William Holden plays the type of character he became best known for in this film. Joe is a handsome everyman, who is just angry at himself, angry at the world. However, despite his bitterness, he never once becomes mopey. Never is Joe mean. He isn’t an unbearable person. He’s just disappointed. Upset. Depressed. Tired. Despite how cynical and jaded Joe is, there’s always this glimmer of hope. He knows that things can get better. Joe just needs some luck or an opportunity. Holden always manages to bring a charm and vulnerability to his roles. You can’t hate Joe. You can’t hate Holden.

While this might not be the greatest World War II-set romantic drama ever made, I loved this film when I first saw it. But I’m always a sucker for a genuinely romantic film, free of most of the typical plot contrivances that malign the romance genre.

JOE: You mean you were a civilian once?
ELLIE: Oh, if you consider schoolteachers civilians.
JOE: You honest?
ELLIE: Mm-hmm
JOE: Well. And me without an apple!

Doris Day Centennial Blogathon- “Julie” (1956)

Doris Day would have turned 100 today. For years, I thought for sure she was going to make it, so I was very sad when she passed away in 2019 at the age of 97. Doris seemed eternal–one of the last remaining major figures of the Golden Age of Hollywood. Her sunny persona and girl next door looks I think led to her being unfairly labeled as “virginal” or goody goody. I even had this same perception of her until I actually started watching her films. Yes, she does have some sugary sweet roles, but those are only a tiny part of her overall body of work. One such departure from this image is Doris’ turn as the titular character in Julie, produced in 1956.

For years, when shopping the Warner Archive 4/$44 DVD sale, I would see Julie listed among the list of titles for purchase. Warner Archive for the most part, uses the original poster art for their film cover. The poster asks the question: What happened to Julie on her honeymoon? After seeing this film listed again and again during the sales, I just had to know: what did happen to Julie on her honeymoon? Eventually I purchased the movie to find out the answer. To put it simply, what happens to Julie on her honeymoon is that her husband tries to kill her.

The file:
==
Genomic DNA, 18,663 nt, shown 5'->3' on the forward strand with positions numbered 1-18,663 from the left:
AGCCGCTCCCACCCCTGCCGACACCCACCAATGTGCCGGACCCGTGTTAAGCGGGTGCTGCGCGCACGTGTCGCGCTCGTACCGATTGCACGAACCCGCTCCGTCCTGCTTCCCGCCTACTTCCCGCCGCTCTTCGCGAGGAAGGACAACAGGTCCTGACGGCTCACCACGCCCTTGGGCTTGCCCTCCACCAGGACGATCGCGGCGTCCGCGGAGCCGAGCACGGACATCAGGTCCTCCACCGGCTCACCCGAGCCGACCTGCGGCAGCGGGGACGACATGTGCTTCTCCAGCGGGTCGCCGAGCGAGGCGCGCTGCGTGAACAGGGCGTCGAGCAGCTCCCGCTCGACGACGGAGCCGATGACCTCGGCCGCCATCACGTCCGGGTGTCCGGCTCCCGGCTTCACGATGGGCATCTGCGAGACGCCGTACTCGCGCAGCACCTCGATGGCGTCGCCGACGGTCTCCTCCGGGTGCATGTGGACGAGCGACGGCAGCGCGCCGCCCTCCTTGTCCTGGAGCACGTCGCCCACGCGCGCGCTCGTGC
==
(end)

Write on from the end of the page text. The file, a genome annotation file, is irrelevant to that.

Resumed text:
Julie opens with a particularly haunting title track, with Doris singing the melody. Back-up singers continue to sing “Julie” in an eerie manner. Julie is an uncomfortable, tension-filled film noir–one of Doris’ few forays into this genre or style of filmmaking. The film opens with Julie (Doris, obviously) and her new husband Lyle (Louis Jourdan) arguing. The widowed Julie has just remarried the handsome and talented concert pianist Lyle, after her first husband commits suicide due to financial issues. The newlyweds had been attending a function at the country club when they got into a heated argument. Upset, Julie climbs into her car and drives off; but before she can get away, Lyle climbs into her car and continues the argument.

Doris and her bonkers husband, Louis Jourdan

To say that their marriage is not getting off to a good start would be an understatement. Lyle obviously has a screw loose which is indicative right off the bat when he slides over on the bench seat of the car and places his foot over Julie’s, causing her to continue to accelerate on the highway. She is careening all over the highway, nearly driving off the cliff on multiple occasions while trying to negotiate California’s curvy coastline. As Julie screams for him to stop and to not kill them both, Lyle finally relents by letting his foot off Julie’s, seizing control of the steering wheel, and bringing the car to a stop. Understandably, Julie is a complete wreck.